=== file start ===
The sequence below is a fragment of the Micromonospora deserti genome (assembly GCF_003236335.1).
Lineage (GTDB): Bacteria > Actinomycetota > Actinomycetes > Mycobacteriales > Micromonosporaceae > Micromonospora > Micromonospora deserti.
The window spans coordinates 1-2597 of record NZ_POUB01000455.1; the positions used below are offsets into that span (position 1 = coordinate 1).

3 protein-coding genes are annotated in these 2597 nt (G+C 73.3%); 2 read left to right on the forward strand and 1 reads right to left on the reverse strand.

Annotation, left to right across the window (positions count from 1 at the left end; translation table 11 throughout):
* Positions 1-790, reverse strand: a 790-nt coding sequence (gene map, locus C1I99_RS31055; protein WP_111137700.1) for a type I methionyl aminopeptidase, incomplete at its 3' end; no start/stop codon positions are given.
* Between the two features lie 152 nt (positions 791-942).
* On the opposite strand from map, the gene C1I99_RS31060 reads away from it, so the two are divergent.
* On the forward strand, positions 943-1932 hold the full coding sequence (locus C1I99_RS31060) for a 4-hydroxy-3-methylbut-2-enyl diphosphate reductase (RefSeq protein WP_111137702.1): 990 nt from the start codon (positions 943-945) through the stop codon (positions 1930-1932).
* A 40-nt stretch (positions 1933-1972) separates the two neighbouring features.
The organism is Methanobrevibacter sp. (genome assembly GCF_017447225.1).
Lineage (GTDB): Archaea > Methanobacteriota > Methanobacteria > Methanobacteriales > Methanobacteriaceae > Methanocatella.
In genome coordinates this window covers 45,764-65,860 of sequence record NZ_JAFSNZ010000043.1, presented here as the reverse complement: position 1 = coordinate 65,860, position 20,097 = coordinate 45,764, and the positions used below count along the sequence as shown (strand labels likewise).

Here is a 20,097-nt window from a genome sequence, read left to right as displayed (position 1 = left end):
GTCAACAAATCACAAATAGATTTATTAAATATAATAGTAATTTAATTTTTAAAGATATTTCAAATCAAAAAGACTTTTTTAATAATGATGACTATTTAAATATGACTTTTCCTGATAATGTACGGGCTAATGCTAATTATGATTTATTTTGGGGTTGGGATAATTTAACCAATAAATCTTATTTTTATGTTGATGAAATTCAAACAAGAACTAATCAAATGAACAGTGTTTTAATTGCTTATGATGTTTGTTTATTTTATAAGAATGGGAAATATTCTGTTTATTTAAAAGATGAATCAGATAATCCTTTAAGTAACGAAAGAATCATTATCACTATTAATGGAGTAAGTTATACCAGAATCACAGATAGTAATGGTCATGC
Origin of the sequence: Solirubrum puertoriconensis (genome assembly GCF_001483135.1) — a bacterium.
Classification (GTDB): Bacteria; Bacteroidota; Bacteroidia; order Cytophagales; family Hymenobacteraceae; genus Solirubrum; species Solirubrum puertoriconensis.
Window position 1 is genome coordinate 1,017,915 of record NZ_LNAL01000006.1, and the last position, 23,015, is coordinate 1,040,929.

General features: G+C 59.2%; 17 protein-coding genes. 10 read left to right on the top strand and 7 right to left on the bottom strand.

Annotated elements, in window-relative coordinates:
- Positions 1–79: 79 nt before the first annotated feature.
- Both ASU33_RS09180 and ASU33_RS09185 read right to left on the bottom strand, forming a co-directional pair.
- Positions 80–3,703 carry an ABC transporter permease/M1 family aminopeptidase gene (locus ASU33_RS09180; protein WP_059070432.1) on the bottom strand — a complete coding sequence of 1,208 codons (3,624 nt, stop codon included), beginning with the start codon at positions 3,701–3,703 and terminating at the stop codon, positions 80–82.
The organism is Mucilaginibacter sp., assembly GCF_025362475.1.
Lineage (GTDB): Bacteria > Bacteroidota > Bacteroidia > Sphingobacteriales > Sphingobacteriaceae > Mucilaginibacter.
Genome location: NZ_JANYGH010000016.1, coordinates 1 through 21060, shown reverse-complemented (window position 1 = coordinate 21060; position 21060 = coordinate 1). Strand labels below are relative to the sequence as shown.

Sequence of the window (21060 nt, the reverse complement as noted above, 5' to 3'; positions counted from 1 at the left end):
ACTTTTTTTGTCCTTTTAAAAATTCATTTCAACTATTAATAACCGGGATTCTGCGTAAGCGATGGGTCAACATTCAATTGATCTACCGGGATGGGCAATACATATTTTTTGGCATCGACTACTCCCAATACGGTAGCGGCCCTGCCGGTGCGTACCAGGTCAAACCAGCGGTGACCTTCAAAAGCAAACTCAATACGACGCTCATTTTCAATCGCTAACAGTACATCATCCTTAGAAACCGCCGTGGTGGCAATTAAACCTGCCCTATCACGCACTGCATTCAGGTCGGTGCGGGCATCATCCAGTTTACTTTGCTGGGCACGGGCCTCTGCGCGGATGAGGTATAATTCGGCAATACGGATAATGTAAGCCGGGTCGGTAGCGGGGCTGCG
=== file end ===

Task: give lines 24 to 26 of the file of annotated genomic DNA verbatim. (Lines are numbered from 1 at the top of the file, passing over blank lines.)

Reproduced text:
The organism is Mucilaginibacter sp., assembly GCF_025362475.1.
Lineage (GTDB): Bacteria > Bacteroidota > Bacteroidia > Sphingobacteriales > Sphingobacteriaceae > Mucilaginibacter.
Genome location: NZ_JANYGH010000016.1, coordinates 1 through 21060, shown reverse-complemented (window position 1 = coordinate 21060; position 21060 = coordinate 1). Strand labels below are relative to the sequence as shown.